“I love you to the farthest galaxy, until the earth dissolves into nothing, and to the center of all infinite things.”
“I love you.” We say it too much, we don’t say it enough, we say it to the wrong people and not those whom we should. Love is a strong word, we all know that, as much or as little as we use it, it never loses its depth. I’m sure we can all recall the first time we said “I love you” to someone, I know I can. For a long time, I regretted giving my first “I love you” to the person that I did. I was very young and didn’t quite understand the deep hole I was digging myself into when taking that unhealthy relationship to the next level.
I was 16 years old when I said that whole opening sentence. I can still taste the words on my tongue, like the residue of old, bitter coffee. I do find comfort in knowing that I am not the first crazy, dramatic sixteen-year-old girl in existence, it makes me feel a bit less embarrassed. So, I plunged myself into this relationship that was no good, which I will discuss more into depth in another article. After it all ended, I was left feeling like I had given all I could ever give to someone, as if I had given all of my love away and there was no way of getting it back. But, there was one little detail that I hadn’t realized yet…
I was not in love. I was infatuated. There is a big difference between the two and I feel like people get them mistaken all the time. I am not going to say that young people are not capable of feeling true love, that is not the message that I am trying to convey, as I do know that everyone matures at different rates. But, I am certain, at least now, that I was not in love, as many fancy words I added to my phrases, what I felt was not love. I was naïve, I wanted a relationship and tricked myself into thinking that this was everything I could have ever asked for, everything I wanted. Sure, I thought the guy was cool, his taste in music was nice, and he said cute things every once in a while, but there was something I did that made my infatuation obvious. I am gravitated towards people that are broken, it makes me feel better to see that someone needs help more than I do, and even better when I get to be the person that administers the help. I wanted to fix this person, I wanted to give him the love that I thought he needed. Now, here is the tricky part: love is not giving someone everything they ask for, love is not taking the jabs of someone’s words and actions- day after day- feeling terrible about yourself so that he (or she) can feel better, love is not losing your own personal morals for the desires of another, love is not constantly degrading yourself for his (or her) up-lifting, love doesn’t anger easily, love isn’t distrustful or dishonest. Love is not pain, which is all I ever felt and did during this time. What love actually is: Love is patient and kind, love is giving someone what they need, what will make them a better person, love is honest and true, love is mutual up-lifting, seeing each-others’ flaws and helping one another to work on them, supporting one another through all things, all trials, love never gets in the way of respecting and loving yourself. Love is happiness.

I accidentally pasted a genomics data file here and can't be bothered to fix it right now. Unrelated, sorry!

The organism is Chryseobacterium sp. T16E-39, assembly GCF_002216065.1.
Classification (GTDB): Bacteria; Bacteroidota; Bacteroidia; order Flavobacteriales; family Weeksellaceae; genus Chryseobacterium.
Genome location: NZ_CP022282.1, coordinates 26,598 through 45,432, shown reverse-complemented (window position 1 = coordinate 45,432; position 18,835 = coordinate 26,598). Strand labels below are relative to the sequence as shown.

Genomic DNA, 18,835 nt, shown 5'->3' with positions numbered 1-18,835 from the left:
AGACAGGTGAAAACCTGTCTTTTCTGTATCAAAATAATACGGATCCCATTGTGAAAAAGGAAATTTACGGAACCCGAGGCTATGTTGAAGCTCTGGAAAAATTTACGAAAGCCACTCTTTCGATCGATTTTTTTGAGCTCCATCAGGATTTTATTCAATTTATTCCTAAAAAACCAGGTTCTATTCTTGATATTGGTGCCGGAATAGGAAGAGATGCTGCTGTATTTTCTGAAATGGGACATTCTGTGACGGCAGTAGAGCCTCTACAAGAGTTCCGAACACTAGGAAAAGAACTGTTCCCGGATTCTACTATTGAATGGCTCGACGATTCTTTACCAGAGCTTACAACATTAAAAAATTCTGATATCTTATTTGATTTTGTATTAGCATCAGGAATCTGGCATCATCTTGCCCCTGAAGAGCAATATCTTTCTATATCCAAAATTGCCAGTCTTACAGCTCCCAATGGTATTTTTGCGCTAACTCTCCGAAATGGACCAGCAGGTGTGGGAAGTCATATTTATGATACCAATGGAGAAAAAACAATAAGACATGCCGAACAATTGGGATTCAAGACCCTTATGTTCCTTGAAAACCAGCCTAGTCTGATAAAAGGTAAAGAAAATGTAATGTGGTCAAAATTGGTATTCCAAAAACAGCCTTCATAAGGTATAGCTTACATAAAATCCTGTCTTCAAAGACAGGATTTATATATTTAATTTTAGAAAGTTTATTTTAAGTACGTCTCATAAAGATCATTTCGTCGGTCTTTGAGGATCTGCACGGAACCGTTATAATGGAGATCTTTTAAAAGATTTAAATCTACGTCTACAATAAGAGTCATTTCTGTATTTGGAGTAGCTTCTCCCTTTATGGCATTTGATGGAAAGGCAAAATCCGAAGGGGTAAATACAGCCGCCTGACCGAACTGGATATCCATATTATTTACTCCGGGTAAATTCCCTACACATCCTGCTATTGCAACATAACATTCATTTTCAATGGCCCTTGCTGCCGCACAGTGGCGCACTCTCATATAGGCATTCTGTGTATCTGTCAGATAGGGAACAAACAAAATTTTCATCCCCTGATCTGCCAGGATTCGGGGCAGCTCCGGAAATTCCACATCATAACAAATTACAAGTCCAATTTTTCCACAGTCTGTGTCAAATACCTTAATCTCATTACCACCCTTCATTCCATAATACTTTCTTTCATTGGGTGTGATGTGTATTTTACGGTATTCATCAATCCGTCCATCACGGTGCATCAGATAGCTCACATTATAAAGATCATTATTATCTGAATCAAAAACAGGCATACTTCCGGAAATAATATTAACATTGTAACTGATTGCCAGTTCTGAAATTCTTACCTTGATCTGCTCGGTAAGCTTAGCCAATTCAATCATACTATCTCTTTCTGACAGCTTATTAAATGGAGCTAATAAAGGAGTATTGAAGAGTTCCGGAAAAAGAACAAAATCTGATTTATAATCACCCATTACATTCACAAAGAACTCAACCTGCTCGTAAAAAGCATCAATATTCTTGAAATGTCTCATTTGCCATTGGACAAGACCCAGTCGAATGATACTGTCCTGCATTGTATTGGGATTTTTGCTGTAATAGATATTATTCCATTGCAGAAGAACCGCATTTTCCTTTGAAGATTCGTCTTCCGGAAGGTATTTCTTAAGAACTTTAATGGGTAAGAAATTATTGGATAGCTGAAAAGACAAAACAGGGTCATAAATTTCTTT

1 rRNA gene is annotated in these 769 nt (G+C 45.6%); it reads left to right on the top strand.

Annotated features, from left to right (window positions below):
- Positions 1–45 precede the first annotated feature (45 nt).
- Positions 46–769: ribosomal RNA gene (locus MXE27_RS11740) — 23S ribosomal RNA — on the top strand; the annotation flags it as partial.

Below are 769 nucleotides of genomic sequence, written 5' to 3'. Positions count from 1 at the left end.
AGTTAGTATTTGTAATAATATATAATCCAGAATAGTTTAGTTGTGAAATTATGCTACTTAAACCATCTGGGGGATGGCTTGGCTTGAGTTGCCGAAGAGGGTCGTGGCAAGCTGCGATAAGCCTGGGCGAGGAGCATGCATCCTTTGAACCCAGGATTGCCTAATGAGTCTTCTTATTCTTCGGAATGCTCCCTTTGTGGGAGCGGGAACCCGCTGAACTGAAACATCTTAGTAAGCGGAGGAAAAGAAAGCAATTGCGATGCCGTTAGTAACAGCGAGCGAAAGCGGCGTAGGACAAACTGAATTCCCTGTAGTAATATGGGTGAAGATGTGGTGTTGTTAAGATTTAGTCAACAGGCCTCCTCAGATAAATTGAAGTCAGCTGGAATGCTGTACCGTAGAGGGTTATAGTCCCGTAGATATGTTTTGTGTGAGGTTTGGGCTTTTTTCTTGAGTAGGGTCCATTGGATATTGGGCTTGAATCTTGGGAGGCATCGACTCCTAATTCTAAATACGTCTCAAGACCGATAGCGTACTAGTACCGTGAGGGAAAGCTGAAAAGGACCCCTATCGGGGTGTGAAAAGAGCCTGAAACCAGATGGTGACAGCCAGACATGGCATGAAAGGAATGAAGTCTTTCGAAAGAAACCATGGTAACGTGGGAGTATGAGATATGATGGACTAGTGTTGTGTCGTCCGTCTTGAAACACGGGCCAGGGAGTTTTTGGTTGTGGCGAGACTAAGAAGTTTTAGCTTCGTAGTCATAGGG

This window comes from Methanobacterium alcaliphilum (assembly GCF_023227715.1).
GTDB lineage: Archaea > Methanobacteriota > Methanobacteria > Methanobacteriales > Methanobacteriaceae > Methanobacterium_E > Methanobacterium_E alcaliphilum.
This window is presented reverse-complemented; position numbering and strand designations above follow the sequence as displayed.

We need to stop teaching our kids that love is supposed to be painful. Yes, being in a relationship isn’t easy, it’s work, you have your disagreements, but, that doesn’t mean that you disrespect or degrade one another in any way, no matter how frustrated either of you might feel. Love is a two-way street. Leave if you are the only one that is willing to put in your part, you are not helping that person if you are teaching them that it is ok to treat people in such an unfair way, you are not being loving toward yourself or toward that person. Don’t mistake passion for love.
Now, odds are that you read this article a little bit too late. Realizing that maybe it wasn’t love what you were feeling, doesn’t make it any less painful, and at the moment, it might even make you feel worse. For a long time, I didn’t want to realize it myself. I had invested so much of myself into this relationship, I didn’t want to think that it was all for someone that I didn’t even truly love. But, I found comfort in knowing that I still had time, we all still have time, it is never too late to learn to love and to find someone to give it too. I had this experience, I learned from it, and I moved on. I knew now what NOT to do, I knew now what love WASN’T, and that made me just a little bit closer to finding the real thing. Now, with all this newly found knowledge, you might be feeling a bit regretful, you thought you loved this person, you told them you loved them, and now you feel terrible. This is also not the message I am trying to convey or the feeling I am trying to evoke. You can’t change the past, take control of the present and of your future, dwelling on the past and feeling bad about it, isn’t going to change anything. And, at the end of the day, someone thought that you loved them, maybe it wasn’t the best relationship, but, trying to give love isn’t something you should feel guilty about, especially now that it’s over, (hopefully it is if it was an unhealthy relationship) you both have the time and space to work off from that, to learn from the experience, to work on yourselves, and to work on the way that you show and receive love.
#love #heart #poetry #poems #passion